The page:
Overview


To Keep Love Blurry is about the charged and troubled spaces between intimately connected people: husbands and wives, parents and children, writers and readers. These poems include sonnets, villanelles, and long poems, as well as two poetic prose pieces, tracing how a son becomes a husband and then a father. Robert Lowell is a constant figure throughout the book, which borrows its four-part structure from that poet's seminal Life Studies.

Craig Morgan Teicher won the Colorado ...

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To Keep Love Blurry

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Overview


To Keep Love Blurry is about the charged and troubled spaces between intimately connected people: husbands and wives, parents and children, writers and readers. These poems include sonnets, villanelles, and long poems, as well as two poetic prose pieces, tracing how a son becomes a husband and then a father. Robert Lowell is a constant figure throughout the book, which borrows its four-part structure from that poet's seminal Life Studies.

Craig Morgan Teicher won the Colorado Prize for Poetry. He is poetry reviews editor for Publishers Weekly magazine and served as vice president on the board of the National Book Critics Circle.

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Editorial Reviews

Publishers Weekly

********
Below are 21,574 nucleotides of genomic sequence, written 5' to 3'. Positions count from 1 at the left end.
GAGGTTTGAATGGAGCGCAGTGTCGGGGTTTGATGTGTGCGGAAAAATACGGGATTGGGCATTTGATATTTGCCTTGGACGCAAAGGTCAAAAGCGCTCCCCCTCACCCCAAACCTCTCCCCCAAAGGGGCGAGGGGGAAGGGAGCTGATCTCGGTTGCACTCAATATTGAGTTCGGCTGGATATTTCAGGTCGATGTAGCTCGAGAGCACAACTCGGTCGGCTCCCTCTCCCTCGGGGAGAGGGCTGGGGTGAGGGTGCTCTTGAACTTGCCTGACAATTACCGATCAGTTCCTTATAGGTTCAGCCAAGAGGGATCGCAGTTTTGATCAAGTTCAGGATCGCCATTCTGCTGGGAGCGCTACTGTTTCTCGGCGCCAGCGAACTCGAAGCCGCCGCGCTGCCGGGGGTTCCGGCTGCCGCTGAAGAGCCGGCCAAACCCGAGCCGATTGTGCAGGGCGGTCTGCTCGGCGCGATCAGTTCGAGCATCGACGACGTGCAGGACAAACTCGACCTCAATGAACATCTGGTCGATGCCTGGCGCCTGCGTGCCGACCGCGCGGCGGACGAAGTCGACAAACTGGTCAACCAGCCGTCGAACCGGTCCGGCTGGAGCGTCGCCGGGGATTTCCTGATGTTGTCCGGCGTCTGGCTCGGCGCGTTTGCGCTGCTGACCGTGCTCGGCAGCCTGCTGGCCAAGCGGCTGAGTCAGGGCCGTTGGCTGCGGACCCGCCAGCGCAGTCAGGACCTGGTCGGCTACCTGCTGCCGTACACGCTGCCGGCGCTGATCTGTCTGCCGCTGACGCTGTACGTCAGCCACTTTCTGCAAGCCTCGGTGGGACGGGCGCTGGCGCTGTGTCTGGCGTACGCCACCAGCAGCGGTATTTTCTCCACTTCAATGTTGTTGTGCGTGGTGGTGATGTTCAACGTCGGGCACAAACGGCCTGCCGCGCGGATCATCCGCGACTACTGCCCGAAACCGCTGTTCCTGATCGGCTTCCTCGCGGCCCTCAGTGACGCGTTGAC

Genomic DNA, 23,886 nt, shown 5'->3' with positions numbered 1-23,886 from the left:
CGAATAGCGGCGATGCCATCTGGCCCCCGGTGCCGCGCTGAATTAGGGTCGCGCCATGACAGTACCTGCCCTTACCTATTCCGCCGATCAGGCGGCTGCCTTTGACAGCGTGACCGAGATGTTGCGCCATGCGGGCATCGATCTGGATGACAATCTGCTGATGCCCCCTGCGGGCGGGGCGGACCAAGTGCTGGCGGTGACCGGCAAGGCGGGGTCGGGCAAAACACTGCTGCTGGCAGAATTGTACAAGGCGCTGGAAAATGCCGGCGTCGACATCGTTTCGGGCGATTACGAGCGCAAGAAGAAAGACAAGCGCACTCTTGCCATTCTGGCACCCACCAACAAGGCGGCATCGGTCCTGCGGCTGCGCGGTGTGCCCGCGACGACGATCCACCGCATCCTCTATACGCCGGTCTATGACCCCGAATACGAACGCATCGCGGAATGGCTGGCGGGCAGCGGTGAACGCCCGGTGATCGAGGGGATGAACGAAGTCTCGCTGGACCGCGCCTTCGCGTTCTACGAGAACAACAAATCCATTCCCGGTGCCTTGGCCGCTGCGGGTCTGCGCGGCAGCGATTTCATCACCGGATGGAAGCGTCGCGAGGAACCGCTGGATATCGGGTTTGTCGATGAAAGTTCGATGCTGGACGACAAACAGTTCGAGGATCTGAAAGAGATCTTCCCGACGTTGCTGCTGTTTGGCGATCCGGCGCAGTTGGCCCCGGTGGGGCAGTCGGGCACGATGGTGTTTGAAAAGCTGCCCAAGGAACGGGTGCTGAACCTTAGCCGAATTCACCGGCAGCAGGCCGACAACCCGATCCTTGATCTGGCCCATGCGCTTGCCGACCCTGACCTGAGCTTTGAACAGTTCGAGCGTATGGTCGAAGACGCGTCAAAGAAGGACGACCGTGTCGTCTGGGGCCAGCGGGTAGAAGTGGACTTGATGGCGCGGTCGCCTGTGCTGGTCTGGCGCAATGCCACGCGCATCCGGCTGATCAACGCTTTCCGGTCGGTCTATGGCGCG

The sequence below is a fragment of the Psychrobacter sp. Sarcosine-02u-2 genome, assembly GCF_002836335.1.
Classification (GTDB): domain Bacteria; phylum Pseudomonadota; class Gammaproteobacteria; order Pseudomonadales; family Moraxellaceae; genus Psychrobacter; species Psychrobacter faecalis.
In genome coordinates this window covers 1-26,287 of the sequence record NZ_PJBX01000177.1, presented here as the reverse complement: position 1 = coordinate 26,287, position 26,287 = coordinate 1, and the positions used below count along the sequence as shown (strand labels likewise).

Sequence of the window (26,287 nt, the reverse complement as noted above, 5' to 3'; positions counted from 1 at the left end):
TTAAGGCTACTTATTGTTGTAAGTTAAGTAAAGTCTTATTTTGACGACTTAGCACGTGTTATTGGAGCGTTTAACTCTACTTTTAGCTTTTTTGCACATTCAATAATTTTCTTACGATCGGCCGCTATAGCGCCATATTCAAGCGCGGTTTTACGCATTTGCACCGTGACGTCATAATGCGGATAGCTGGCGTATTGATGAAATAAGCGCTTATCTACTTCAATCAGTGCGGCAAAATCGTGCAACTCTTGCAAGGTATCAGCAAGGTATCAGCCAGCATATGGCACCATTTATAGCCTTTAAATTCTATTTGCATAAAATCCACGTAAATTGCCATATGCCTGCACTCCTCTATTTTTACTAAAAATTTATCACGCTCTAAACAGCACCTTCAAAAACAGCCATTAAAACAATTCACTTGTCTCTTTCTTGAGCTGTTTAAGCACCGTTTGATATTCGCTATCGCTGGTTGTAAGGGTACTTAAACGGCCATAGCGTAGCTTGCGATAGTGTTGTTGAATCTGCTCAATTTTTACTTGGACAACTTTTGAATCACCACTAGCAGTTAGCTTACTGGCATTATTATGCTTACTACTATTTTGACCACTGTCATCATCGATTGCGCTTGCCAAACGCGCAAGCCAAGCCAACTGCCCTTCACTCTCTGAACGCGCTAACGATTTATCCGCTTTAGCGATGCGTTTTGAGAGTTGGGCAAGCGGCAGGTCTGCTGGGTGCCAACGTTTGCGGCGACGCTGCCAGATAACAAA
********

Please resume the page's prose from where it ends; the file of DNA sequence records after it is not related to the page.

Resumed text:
This is the third book for Teicher, who is poetry editor and director of digital operations at PW. In this volume—at the perilously young age of 32—Teicher (Cradle Book) stages a showdown with his demons, even mentor-demons and lover-demons. The book risks most everything poetry can risk: family, reputation, legacy, privacy. The spirits of dead parents mix with a spouse and children and colleagues, and then, there’s Robert Lowell, who presides over this entire volume in a ghostly fashion that should get Harold Bloom’s attention. Lowell’s Life Studies, in fact, provides the title to the first of two “books” in this volume, and Lowell is directly the subject of the third and fourth poems. Lowell’s circle—Berryman, Bishop, Niedecker, et al.—is the subject of the poem “Middle Generation.” Teicher grapples with that mid-century’s confessional and yet highly formal work by fighting same with same. “All words stand for pain,” he writes, in one of the many brilliant sonnets. You feel Teicher’s pain in a word, “Cal,” the name of his young son whose “need for care” is referenced and who, one might assume, is named after Lowell, who was known by that name to friends. Such is the way of words and what they issue. Marriage and fatherhood wreak agony from Teicher, as does the pain of having lost his own mother early, the young poet-to-be cast into the world groping for language—“Her death was like waking up to fried/ food cooking on another family’s stove/ in another life where no one cried.” In the “blurry” regions of the title, he conflates his helpless mother in late-stage illness with a helpless infant and sees in his own relation to women the helpless boy wanting to be mothered—“the world is overripe with surrogate moms,/ it turns out, and I’m a willing son.” Ultimately, Teicher looks to Lowell, a poetic father, to give him the backbone to “make himself look good” even if “his art was saying I’ve been bad.” Although the persona in these poems toys with annihilation and (twice) with “dull blades,” it survives, and does so through aesthetic will: tight sonnets, a perfect villanelle, a moving prose memoir. “True self-haters,” writes the poet in “Confession,” “perform to empty houses, late.” That won’t be Teicher’s fate. (Sept.)